Braving the Swinging Bridge. Flying down the famous Red Barn slide. Getting to know the lovable horses.
Local Girl Scouts know these activities only come from Camp Sycamore Hills.
Whether your memories of Sycamore Hills include troop outings, campfire stories, horse rides, or summertime games, this site holds a special place in each of our hearts. Because we know it’s more than just 742 acres of sweeping land and forest — it’s a home away from home.
If you ask any long-time volunteers or lifetime Girl Scouts, they can immediately tell you their own Sycamore Hills stories, spanning decades. So when exactly did these memories begin, and how did our beloved camp come to be?
With the help of our historian, Cindy Robinson, we gathered some fun history about Camp Sycamore Hills, to give you an idea of the property’s origins even before it became a cherished camp for Girl Scouts of Middle Tennessee!
Flash back to the 50s!
GSMIDTN purchased the Sycamore Hills property in June of 1958 for approximately $70,000. Located in Ashland City, it was previously owned by Mr. Madison Jones, who ran it as the Sycamore Creek Black Angus Farm. GSMIDTN specifically planned to use it as a Girl Scout camp.
The iconic red barn…or was it?
“The Red Barn” was indeed a barn used on the property, BUT it was not red! The barn was originally white and required a great deal of renovation before GSMIDTN could use it.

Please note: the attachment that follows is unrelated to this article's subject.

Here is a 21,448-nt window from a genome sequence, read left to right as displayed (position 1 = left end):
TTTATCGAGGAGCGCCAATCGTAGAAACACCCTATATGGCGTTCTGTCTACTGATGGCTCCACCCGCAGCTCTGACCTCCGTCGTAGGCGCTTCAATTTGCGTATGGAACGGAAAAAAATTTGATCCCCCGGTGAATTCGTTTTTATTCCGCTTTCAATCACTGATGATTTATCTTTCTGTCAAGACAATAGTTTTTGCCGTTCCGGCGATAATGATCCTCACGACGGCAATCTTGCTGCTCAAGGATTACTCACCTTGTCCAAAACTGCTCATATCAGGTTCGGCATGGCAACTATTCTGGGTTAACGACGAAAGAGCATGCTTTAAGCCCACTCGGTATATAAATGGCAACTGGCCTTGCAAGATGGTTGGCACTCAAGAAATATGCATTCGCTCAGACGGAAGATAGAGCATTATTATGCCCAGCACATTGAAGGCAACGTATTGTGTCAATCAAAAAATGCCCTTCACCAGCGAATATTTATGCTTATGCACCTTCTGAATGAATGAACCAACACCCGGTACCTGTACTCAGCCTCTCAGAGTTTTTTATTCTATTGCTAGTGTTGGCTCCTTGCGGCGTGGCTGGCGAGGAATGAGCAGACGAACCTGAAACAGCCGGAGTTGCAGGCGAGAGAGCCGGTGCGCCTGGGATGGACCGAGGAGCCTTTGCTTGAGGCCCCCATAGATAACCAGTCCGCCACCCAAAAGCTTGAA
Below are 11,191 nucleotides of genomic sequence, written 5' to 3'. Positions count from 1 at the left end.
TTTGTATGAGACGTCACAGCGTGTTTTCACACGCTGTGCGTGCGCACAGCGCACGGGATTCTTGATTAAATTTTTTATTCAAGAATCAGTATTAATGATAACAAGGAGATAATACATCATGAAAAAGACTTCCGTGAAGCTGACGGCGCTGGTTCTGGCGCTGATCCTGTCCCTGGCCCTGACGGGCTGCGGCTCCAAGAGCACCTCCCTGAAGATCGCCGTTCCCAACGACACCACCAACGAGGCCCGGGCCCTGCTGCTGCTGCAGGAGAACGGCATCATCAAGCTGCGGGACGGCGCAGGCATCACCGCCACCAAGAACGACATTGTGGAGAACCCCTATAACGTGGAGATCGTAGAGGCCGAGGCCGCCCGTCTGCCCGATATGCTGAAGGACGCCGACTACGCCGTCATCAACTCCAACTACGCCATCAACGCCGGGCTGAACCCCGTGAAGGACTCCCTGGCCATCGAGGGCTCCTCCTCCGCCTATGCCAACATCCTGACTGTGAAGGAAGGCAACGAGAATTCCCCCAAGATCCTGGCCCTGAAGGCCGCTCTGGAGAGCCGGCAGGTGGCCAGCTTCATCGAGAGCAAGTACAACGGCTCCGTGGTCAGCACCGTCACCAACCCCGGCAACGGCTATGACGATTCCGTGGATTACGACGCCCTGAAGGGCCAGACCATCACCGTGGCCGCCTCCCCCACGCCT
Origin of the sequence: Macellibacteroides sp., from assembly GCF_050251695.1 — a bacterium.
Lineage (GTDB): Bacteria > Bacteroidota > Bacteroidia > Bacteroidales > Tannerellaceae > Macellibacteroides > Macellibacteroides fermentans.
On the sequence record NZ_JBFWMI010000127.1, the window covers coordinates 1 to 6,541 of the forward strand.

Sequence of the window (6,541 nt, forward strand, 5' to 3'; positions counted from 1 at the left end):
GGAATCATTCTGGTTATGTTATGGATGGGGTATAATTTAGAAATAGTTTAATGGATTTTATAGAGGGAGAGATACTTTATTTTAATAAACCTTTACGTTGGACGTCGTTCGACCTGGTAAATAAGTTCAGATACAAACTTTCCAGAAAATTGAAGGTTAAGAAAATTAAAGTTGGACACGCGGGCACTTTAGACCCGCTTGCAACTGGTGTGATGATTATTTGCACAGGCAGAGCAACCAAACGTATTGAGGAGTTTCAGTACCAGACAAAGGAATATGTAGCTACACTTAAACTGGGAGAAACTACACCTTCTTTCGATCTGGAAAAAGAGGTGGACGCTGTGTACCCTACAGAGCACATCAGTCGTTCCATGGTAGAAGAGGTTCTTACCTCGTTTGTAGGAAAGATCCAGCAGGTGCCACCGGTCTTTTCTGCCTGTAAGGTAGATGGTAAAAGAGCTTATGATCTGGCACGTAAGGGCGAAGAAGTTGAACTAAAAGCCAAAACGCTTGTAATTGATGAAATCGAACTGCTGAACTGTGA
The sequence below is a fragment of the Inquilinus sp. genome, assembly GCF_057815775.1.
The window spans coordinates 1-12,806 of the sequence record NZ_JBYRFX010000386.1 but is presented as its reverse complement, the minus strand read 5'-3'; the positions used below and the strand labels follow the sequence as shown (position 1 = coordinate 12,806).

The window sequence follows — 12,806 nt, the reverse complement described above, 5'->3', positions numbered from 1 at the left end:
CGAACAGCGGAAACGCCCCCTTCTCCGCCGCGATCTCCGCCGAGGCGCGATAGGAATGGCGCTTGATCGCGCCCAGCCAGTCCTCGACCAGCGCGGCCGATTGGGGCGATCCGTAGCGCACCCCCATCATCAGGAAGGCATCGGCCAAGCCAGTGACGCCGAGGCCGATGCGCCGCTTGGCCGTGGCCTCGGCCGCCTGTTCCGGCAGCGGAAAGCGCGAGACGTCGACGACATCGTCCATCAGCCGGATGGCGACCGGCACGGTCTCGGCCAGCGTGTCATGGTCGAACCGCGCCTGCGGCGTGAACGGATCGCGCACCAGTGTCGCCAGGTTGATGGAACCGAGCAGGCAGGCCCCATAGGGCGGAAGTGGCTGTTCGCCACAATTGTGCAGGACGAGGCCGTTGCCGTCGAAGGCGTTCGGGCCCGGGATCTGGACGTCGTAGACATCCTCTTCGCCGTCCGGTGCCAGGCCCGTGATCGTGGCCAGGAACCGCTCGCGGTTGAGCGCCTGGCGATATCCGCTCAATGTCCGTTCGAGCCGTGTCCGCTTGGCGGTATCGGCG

Moving in and moving along
Over the summer of purchase, there was a great deal of activity on-site, including repairs and renovations.
In April of 1959, the first large-scale event was held – a “Sycamore Show” for girls who had sold at least 42 boxes of cookies! Country music star Eddie Arnold was the Master of Ceremonies, and approximately 2,500 people attended.
Our first resident camp was held that summer of 1959 with 14 girls in attendance (In comparison, about 1,300 girls attended camp at Sycamore Hills in summer 2019!). Campers in the ’50s and ’60s wore uniforms, which included green shorts, white blouses, and green knee-high socks.
The formal dedication weekend was held that fall.
Just keep swimming…and sliding
Campers today have tons of fun splashing around at the new Aquatics Center. The original swimming pool was built in 1960 for “Saturday Swims,” but it cost you a little extra—10 cents per person.
Did you know the Red Barn slide wasn’t originally installed for fun? It was required by the Fire Marshal as a means of emergency escape from the Barn Loft.
What’s in a name?
The forest area makes for great adventures at camp, including bluffs for repelling and a winding nature trail. The trail was renamed the Happy Birdsong Trail in honor of Virginia “Happy” Birdsong, who retired after 50 years as a volunteer and staff member.
Julie’s Hollow is another part of the property, known for its wide-open spaces that are perfect for setting up camp. It was named for the fourth president of the council, Julia Horton.
A horse, of course
It wouldn’t be Sycamore Hills without the horses! People began expressing interest in a horse riding program in the late 1960s, and horses arrived around 1970. Today we have a handsome herd of over 40 horses and offer a multitude of programs year-round.
More than just summer camp
Camp Sycamore Hills has been used by our girls and adult volunteers, as well as our staff and various community groups and businesses over the years – for troop camping, resident camp, girl and adult training, staff retreats and celebrations, and large scale events with statewide, national, and even international attendance!
Do you have a fun memory at Camp Sycamore Hills? We would love to hear about it! Share your Camp Sycamore Hills memories with us at firstname.lastname@example.org!